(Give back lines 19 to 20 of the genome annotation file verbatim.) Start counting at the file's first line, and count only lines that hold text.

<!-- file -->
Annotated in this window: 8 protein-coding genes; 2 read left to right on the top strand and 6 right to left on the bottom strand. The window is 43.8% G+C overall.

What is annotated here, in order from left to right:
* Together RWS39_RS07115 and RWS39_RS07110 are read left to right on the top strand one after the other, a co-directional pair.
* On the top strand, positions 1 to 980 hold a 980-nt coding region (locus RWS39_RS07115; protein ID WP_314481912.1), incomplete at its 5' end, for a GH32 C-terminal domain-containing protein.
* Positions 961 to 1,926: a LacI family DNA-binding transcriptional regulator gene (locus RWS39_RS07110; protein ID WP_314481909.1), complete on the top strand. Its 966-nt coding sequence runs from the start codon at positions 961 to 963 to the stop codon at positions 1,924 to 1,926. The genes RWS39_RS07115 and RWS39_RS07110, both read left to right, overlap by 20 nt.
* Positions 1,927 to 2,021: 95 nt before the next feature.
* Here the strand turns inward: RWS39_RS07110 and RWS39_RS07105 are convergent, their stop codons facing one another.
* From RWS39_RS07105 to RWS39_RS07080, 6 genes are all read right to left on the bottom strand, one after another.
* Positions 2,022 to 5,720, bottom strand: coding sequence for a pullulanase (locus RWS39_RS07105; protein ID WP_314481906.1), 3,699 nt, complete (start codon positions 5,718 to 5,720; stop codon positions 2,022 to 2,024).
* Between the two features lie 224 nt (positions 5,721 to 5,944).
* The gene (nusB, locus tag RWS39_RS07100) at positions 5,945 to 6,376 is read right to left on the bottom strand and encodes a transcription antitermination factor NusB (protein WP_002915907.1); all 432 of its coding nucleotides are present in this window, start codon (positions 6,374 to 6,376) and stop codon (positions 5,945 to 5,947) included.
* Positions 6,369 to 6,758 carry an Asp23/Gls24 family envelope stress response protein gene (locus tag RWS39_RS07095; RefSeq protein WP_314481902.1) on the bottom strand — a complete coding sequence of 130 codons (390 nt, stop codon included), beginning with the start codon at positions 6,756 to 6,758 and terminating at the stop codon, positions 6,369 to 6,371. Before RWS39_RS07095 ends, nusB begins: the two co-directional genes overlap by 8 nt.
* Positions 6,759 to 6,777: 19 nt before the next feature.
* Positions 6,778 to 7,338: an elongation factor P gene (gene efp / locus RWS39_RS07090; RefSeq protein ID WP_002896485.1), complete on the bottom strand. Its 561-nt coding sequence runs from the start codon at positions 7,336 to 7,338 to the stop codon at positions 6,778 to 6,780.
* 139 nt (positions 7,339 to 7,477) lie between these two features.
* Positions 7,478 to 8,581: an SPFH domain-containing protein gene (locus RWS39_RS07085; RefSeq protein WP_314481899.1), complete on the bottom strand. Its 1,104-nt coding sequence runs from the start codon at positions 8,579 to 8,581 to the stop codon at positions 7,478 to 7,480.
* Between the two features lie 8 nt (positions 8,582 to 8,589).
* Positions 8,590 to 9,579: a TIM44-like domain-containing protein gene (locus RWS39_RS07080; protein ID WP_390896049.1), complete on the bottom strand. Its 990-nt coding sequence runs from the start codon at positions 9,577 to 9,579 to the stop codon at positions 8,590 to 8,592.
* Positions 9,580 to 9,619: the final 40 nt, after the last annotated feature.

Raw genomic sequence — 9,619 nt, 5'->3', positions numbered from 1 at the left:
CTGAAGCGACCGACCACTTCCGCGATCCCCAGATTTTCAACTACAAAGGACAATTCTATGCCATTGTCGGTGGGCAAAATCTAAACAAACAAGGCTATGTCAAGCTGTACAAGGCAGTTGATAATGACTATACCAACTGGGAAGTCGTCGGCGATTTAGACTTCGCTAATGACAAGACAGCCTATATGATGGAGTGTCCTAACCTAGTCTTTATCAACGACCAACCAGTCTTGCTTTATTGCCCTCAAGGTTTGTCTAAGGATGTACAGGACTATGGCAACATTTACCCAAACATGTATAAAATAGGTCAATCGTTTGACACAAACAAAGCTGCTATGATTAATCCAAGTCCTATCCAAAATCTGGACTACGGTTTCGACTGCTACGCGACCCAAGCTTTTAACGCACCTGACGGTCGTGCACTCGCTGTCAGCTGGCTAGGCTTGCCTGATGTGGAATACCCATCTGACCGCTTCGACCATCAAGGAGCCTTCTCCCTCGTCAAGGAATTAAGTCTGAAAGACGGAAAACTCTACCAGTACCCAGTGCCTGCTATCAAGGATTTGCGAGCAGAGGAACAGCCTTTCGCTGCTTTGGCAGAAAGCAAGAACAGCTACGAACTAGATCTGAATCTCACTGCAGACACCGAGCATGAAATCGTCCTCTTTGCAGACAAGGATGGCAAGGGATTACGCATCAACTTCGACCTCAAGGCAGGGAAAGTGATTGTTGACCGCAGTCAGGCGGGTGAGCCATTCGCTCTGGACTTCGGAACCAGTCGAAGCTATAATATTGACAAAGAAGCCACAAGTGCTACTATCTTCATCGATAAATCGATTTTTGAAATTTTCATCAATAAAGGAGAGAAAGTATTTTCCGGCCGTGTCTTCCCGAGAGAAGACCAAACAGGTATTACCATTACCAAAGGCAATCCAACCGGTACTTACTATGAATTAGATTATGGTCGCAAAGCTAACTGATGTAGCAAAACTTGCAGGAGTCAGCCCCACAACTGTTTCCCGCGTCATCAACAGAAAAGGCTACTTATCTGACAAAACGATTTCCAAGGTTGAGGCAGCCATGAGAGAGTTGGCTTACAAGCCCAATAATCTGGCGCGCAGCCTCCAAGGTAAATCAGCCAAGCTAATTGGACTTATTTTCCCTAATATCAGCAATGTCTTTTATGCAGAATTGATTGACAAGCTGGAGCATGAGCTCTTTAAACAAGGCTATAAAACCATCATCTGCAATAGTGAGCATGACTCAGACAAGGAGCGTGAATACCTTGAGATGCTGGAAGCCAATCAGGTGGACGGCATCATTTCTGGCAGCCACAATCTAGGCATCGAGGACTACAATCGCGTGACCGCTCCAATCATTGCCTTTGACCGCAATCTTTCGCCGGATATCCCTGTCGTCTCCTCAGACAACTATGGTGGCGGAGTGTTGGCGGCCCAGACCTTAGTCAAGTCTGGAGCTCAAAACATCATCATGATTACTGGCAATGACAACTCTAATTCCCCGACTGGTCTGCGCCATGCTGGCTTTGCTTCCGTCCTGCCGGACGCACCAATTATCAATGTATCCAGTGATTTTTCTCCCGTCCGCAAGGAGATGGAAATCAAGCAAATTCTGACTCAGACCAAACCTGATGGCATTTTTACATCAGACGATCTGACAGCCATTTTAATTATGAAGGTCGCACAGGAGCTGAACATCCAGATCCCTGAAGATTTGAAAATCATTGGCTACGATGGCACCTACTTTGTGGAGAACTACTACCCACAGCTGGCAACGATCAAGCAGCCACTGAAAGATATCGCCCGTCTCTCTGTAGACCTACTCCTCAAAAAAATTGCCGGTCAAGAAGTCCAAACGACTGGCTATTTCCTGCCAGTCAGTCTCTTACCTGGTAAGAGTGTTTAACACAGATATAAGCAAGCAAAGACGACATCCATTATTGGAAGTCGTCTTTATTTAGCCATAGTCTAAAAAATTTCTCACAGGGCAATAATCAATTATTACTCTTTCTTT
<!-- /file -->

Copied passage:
* Positions 9,580 to 9,619: the final 40 nt, after the last annotated feature.

Raw genomic sequence — 9,619 nt, 5'->3', positions numbered from 1 at the left: